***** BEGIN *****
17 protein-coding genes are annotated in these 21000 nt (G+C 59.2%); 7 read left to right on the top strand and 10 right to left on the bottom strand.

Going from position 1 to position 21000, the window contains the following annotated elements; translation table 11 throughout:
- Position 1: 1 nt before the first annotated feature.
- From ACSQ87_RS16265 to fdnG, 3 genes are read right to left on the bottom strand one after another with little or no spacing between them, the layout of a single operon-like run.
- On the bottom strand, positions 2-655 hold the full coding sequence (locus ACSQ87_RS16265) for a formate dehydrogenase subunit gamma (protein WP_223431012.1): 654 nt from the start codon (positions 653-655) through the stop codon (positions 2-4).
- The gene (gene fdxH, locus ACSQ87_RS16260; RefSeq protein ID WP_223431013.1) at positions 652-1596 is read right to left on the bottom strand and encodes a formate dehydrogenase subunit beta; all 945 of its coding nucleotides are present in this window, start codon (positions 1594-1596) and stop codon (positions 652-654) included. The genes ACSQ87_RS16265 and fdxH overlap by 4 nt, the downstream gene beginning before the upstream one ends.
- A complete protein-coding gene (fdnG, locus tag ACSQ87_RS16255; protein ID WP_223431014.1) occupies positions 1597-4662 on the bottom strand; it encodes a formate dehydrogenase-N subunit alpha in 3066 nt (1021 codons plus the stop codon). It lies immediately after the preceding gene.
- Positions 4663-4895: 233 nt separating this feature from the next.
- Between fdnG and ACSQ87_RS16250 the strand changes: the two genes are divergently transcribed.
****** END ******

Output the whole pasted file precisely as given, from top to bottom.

17 protein-coding genes are annotated in these 21000 nt (G+C 59.2%); 7 read left to right on the top strand and 10 right to left on the bottom strand.

Going from position 1 to position 21000, the window contains the following annotated elements; translation table 11 throughout:
- Position 1: 1 nt before the first annotated feature.
- From ACSQ87_RS16265 to fdnG, 3 genes are read right to left on the bottom strand one after another with little or no spacing between them, the layout of a single operon-like run.
- On the bottom strand, positions 2-655 hold the full coding sequence (locus ACSQ87_RS16265) for a formate dehydrogenase subunit gamma (protein WP_223431012.1): 654 nt from the start codon (positions 653-655) through the stop codon (positions 2-4).
- The gene (gene fdxH, locus ACSQ87_RS16260; RefSeq protein ID WP_223431013.1) at positions 652-1596 is read right to left on the bottom strand and encodes a formate dehydrogenase subunit beta; all 945 of its coding nucleotides are present in this window, start codon (positions 1594-1596) and stop codon (positions 652-654) included. The genes ACSQ87_RS16265 and fdxH overlap by 4 nt, the downstream gene beginning before the upstream one ends.
- A complete protein-coding gene (fdnG, locus tag ACSQ87_RS16255; protein ID WP_223431014.1) occupies positions 1597-4662 on the bottom strand; it encodes a formate dehydrogenase-N subunit alpha in 3066 nt (1021 codons plus the stop codon). It lies immediately after the preceding gene.
- Positions 4663-4895: 233 nt separating this feature from the next.
- Between fdnG and ACSQ87_RS16250 the strand changes: the two genes are divergently transcribed.